Yemen 1990

I honestly don’t know whether I’m glad I spoke to the bearded stranger. His comment about the mistranslation really embarrassed me, but the sign does now read ‘Seiy’un Consumer Co-operative’.

We had had a long and interesting talk about the 3,000 year-old civilisation in our valley, the Wadi Hadhramaut, about the frankincense trade which had brought such wealth to the area that the Romans named Arabia Felix or Happy Arabia. We also talked about the revolution and independence from the British, his people, in 1967.


We spoke in English and he had said I was the first person he had met in the valley who could speak it so well. That’s what led him, I think, to ask if I had seen the sign above the shop in the town centre. I had of course. It’s a large sign in English in a small town – and the designer had in fact consulted me to check the spelling and grammar. I’d said it looked fine, so the metal was cut, shaped, welded, painted and mounted. And not without some trouble, because the craftsmen of course did not know the script.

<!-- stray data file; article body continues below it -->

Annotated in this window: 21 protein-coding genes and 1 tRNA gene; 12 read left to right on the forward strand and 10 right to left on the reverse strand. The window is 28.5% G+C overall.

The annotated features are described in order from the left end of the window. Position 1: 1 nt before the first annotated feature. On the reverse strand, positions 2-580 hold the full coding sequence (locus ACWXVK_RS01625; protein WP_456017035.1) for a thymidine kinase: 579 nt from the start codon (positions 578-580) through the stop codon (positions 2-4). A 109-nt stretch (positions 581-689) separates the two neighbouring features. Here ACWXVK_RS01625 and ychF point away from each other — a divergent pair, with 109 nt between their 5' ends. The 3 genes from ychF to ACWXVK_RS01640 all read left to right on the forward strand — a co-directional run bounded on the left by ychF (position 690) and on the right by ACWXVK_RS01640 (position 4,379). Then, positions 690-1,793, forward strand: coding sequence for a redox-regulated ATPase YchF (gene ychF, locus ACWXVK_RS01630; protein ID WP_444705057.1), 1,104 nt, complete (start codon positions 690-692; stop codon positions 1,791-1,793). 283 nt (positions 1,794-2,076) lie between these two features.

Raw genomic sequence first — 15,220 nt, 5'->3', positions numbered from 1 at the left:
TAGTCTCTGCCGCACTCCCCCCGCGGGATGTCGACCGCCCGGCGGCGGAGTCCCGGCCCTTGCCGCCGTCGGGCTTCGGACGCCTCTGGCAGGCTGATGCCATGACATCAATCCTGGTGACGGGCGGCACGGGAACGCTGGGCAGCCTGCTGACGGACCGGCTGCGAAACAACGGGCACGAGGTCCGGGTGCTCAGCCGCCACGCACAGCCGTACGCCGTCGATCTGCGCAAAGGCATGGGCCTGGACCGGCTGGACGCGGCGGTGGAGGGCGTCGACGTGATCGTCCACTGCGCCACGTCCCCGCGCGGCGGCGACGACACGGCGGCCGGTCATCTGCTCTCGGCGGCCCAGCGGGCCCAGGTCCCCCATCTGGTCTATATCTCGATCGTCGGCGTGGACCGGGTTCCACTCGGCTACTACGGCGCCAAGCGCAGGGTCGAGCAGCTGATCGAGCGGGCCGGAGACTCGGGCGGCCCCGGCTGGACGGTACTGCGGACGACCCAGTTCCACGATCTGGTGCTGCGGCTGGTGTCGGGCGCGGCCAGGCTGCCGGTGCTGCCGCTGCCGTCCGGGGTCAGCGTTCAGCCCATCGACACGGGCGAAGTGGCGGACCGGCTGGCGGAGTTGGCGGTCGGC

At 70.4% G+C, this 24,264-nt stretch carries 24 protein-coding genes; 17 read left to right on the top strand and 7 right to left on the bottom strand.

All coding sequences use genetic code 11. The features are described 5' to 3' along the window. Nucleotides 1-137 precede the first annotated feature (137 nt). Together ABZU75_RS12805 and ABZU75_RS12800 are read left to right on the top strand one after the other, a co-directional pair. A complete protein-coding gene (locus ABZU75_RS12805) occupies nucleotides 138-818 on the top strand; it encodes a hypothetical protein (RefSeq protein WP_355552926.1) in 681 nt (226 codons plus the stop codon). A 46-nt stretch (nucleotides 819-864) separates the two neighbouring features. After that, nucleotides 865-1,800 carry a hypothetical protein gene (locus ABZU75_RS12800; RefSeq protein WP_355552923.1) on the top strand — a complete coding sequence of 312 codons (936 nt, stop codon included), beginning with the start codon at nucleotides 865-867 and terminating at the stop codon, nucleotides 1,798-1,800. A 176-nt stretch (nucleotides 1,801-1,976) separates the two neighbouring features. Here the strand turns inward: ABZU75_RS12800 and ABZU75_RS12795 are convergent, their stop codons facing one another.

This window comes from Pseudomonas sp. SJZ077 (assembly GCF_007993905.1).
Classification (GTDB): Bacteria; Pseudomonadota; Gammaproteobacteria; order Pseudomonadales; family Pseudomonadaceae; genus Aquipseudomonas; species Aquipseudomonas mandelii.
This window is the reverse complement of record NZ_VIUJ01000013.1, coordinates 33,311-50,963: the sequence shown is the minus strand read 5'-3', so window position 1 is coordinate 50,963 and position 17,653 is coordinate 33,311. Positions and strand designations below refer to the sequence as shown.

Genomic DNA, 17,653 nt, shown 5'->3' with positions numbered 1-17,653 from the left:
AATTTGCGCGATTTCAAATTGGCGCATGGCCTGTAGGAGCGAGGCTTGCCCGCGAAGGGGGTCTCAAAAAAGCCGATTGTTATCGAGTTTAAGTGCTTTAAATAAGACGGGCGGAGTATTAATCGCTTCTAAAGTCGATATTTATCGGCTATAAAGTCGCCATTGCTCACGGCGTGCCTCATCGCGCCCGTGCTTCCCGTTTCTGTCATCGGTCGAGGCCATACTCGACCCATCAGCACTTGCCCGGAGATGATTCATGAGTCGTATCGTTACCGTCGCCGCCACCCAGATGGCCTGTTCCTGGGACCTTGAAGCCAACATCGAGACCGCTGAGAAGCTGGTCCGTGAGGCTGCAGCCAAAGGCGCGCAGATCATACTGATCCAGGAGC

They did the work three years ago. The sign was up there all that time and only now did I learn of the mistake. Of course he was right, I checked the dictionaries. He had tried to cheer me up by saying that when the ‘ER’ is put up we could sell the letters we took off after ‘Consum’. But I can’t think of a local business which might need an English ‘PTIVE’.


Sei'yun street view

Sei'yun street view